And, it may seem odd to us, but all his studies led him to become the Principal of a large school. And, from my perspective, it was a very good thing.
Among the staff was a young lady who was in her second year of teaching the second grade. Her name was Adelaide, five years L.L.'s junior. Adelaide Wingfield Dortch was a proper young lady who'd been born at "Oak shades" (the family home place) in Meredithville, Brunswick County, Virginia. The town was named after Adelaide's relations, in fact. She was raised in Lawrenceville, Virginia and graduated from Blackstone Women's Seminary in Blackstone, Virginia.
In those days, a starting teacher taught the younger classes, and was promoted up the grades upon merit. Well, L.L. soon fell in love with her and asked her to marry him.
But a teacher had to quit teaching in order to marry in those days, and that Adelaide would not do. She loved her job. So she said no.
At the end of the school year, Adelaide came to L.L. with the list of students that would be graduated to third grade. L.L. looked the names over and found one of particular interest: a boy who was an absolute terror. Adelaide had already taught the little hellion two years in a row, and now, although she knew she shouldn't, Adelaide was ready to send him up the ladder.
L.L. smiled and placed the list before him on the desk.
"I see you've decided to graduate Thomas to the third grade."
"Yes, Mr. Bean." she said in her sweet southern drawl (in Meredithville, "yes" is as a two-syllable word, yay-as).
"Well, Miss Dortch, you've done an excellent job with our second grade."
"Why, thank you."
"... And that is why I'm pleased to tell you that I plan to recommend your promotion to the Third Grade teaching slot at the very next school board meeting."
There was a long pause as they looked each other in the eye.
"Mr. Bean, I accept your proposal of marriage."
And that's how a Mountain Man gets himself a fine wife.
PS: The lovebirds headed back to Moorefield, Virginia, where L.L. took a job as Bank Bookkeeper (11), but he soon moved with Adelaide all the way to Fort Meade, Florida to begin work as a Bank Cashier. There they began a family. Elizabeth Harrison ("Libba") was born in 1911 - the same year L.L.'s mother passed away, "a kind and affectionate wife, a fond mother and a friend to all." In 1914, Helen Virginia ("Virginia") was born, and in 1916, a son: Lorenzo Lee Bean, Jr., the author's father.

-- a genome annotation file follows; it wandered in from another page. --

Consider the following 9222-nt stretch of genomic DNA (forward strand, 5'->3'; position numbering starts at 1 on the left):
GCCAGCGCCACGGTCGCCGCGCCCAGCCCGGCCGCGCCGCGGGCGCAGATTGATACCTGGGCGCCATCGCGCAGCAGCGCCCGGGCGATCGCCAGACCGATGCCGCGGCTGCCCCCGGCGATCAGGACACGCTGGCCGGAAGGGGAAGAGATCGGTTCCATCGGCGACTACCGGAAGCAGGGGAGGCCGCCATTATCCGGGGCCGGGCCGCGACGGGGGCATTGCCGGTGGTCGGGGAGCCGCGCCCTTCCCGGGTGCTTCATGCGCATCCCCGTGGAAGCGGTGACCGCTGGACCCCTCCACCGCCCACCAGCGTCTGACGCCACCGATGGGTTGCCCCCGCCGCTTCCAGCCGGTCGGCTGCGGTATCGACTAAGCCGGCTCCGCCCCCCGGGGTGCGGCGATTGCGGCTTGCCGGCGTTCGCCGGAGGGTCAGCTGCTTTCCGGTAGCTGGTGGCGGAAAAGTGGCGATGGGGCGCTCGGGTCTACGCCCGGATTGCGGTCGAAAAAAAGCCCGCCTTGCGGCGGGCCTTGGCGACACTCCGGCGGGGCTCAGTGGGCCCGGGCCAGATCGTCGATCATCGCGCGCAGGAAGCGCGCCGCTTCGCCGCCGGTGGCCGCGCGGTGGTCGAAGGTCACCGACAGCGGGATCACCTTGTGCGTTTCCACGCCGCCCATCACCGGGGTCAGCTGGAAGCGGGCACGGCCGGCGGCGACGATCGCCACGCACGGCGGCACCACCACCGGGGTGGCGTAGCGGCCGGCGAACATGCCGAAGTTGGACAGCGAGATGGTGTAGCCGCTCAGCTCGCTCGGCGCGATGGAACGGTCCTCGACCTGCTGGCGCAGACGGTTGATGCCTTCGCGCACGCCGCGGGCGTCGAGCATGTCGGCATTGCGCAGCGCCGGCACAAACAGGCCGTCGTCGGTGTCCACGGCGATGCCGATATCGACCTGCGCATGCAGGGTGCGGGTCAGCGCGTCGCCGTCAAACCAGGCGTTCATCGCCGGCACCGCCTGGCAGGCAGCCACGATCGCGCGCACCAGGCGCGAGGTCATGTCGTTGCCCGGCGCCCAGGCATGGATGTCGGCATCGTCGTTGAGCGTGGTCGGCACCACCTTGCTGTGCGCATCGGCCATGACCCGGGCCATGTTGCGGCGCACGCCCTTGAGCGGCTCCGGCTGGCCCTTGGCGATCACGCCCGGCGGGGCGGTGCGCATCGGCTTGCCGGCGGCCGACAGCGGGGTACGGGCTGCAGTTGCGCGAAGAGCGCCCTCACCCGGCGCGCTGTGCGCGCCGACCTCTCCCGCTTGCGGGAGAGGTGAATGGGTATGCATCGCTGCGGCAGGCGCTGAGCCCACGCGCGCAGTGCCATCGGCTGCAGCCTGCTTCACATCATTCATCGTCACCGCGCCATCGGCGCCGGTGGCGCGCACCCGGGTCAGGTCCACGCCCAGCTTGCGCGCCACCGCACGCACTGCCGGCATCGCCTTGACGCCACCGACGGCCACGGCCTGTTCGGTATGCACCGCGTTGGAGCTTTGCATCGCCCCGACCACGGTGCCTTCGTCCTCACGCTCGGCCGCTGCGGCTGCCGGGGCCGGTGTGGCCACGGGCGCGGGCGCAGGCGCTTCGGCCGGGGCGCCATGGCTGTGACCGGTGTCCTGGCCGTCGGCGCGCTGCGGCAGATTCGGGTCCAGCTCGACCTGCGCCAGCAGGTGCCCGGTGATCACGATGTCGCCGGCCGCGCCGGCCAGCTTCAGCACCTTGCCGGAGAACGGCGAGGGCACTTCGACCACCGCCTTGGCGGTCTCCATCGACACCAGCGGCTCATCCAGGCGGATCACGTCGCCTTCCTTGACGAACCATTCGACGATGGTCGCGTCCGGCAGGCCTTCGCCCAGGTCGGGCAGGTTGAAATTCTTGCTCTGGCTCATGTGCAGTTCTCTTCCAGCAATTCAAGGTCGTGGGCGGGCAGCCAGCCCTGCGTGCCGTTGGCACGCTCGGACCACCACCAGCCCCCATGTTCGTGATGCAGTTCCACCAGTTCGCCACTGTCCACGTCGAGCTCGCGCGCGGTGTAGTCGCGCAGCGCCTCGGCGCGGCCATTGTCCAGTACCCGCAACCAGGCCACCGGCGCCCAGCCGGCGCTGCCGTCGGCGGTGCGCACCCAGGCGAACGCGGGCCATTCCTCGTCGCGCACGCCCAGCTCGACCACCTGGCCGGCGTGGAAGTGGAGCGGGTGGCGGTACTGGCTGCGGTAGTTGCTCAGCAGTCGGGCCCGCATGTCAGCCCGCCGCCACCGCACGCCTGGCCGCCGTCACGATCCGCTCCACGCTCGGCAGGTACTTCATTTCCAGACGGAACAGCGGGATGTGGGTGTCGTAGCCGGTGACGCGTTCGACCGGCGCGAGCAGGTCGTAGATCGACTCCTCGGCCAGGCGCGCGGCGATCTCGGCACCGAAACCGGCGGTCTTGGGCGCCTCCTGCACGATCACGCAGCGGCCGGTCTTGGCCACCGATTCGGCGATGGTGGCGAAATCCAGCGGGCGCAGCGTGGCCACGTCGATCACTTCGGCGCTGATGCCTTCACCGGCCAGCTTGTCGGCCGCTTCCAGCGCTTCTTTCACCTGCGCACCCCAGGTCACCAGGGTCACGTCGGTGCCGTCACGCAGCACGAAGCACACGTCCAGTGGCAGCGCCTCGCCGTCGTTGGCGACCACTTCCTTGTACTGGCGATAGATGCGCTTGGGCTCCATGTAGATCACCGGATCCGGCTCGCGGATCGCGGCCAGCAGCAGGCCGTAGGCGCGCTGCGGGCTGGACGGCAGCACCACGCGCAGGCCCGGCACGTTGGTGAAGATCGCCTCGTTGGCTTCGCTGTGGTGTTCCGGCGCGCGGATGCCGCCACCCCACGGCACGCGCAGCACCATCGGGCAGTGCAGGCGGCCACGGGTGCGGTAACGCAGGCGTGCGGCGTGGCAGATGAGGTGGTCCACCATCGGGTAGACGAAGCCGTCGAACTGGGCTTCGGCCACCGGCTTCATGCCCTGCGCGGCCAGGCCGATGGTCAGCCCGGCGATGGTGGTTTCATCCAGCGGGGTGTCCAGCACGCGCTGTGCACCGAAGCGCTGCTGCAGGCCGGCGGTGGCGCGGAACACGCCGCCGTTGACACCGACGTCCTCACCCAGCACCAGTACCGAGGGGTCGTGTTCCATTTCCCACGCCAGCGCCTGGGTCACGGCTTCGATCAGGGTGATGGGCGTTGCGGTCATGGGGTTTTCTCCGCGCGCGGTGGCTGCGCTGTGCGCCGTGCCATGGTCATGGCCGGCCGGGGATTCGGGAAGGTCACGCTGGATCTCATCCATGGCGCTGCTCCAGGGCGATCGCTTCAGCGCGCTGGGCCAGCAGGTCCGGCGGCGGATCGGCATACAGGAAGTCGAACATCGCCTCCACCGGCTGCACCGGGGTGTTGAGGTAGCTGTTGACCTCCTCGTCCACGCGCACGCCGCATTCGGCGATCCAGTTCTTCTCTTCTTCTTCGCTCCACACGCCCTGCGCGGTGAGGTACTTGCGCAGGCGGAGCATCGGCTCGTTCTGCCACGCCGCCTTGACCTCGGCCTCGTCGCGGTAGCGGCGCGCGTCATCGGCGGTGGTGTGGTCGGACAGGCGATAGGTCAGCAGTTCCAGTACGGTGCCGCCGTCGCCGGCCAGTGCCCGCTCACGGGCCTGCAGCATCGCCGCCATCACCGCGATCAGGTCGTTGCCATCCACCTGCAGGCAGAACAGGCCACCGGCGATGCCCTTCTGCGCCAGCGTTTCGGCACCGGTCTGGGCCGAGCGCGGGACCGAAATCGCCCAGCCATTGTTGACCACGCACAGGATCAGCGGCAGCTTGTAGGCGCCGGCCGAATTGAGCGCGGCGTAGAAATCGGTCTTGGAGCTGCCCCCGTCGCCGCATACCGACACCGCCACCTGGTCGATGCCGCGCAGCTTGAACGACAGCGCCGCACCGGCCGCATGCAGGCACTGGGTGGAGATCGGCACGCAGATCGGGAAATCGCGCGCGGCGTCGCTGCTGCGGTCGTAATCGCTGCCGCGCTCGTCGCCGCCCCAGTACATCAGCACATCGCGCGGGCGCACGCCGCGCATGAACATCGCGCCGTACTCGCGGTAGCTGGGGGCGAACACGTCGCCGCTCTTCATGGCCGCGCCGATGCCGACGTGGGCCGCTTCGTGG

1) "The name 'Bean' is found at Norwich, England 1622. James Bean settled in Virginia: now Hardy County The name occurs several times in Dandridge's American Pioneers of the Revolution... The Scotch emigrants settled at St. Marys County, Maryland. Before 1794 they moved to the virgin forest of what is now Hardy County near North River... The George Bean old brick home site is on top of Simon Bean Mountain and gives a wide view of the area. Very typical of the Scottish Hilander Laddies. They moved into this house in 1863." Hardy County Family History to 1990, p. 73 under "George Bean." (ref. book from Hardy County Public Library).
Extrapolated from "Lorenzo Lee Bean FAMILY DATA, from his record in his own Bible": Robert Bean and his brother emigrated from Wales to Maryland on a boat with Lord Calvert's younger brother. Robert had many children. His son, James, went west for more land. He settled west of Moorefield and founded Bean Settlement. He had many children including son George, father of David Ferguson Bean (In the possession of the Hylton/Bean Family).
2) We do know that in 1870, George and Margaret Bean had a 17-year old black farm laborer by the name of George Willis (1870 Census of Hardy County, Capon Township, http://hardycounty.martin.lib.wv.us/ ). It's likely they relied on slave labor before the Civil War.
3) Obituary of David F. Bean,"Moorefield Examiner," Thurs., 1/29/20 and Hardy County Family History to 1990, (ref. Hardy County Public Library), p. 73 under "George Bean."
4) The hill came to be known as Simon Bean Mountain. The George Bean federal brick home (known as the Simon Bean Farm) stands there still - although the clapboard kitchen has fallen in as of 1998. It's located 9 1/2 miles from Crider Store east of Moorefield, 11 1/2 miles off Route 55. The property was owned by the Orndorffs as of 1998 (information from The Clan M.A. Bean in N. America, pg. 182, Hardy County Library, Moorefield, WV).
6) The Memoires of Col. John S. Mosby, Charles W. Russell, Olde Soldiers Books, Inc. (1987)
7) Hardy County Family History to 1990, (ref. Hardy County Public Library) under "Heltzel Family Name." This could well be the home on the high hill purchased by David Ferguson Bean in 1863.
8) 1860 Census of Hardy County, (West) Virginia - Hardy County Public Library:
447-453: George Bean 55 Farmer, Margaret 39, Mary E 20, David F 16, Lucretia 14, Hannah F 13, Mahlon 11, Emily J 7, Minerva A 4, Simon S 2 and 1/2
395-401: John C. Heltzel, Jr. 44 Farmer, Leah 31, Jemima S 8, Mary M 6, Paul 2
9) Obituary of David F. Bean,"Moorefield Examiner," Thurs., 1/29/20, Hardy County Public Library.
10) Hardy County Family History to 1990, (ref. Hardy County Public Library) under "Heltzel Family Name." This could well be the home on the high hill purchased by David Ferguson Bean in 1863.
11) L.L.'s work experience was taken from a typed summary of the information: "Lorenzo Lee Bean FAMILY DATA, from his record in his own Bible." Whereabouts of the Bible are unknown, but a typed summary is held by Meredith Bean McMath.
Author's note: the majority of stories from L.L. and Lee Bean's youth were provided by Lorenzo Lee Bean, Jr. himself to the author, Meredith Bean McMath, on occasions too numerous to count. They were re-verified by Lee's wife (the author's mother), Maxine Hay Bean.
Meredith Bean McMath is the Managing Director of Run Rabbit Run Productions, Inc., a prize-winning playwright, award-winning historian and a critically acclaimed stage director.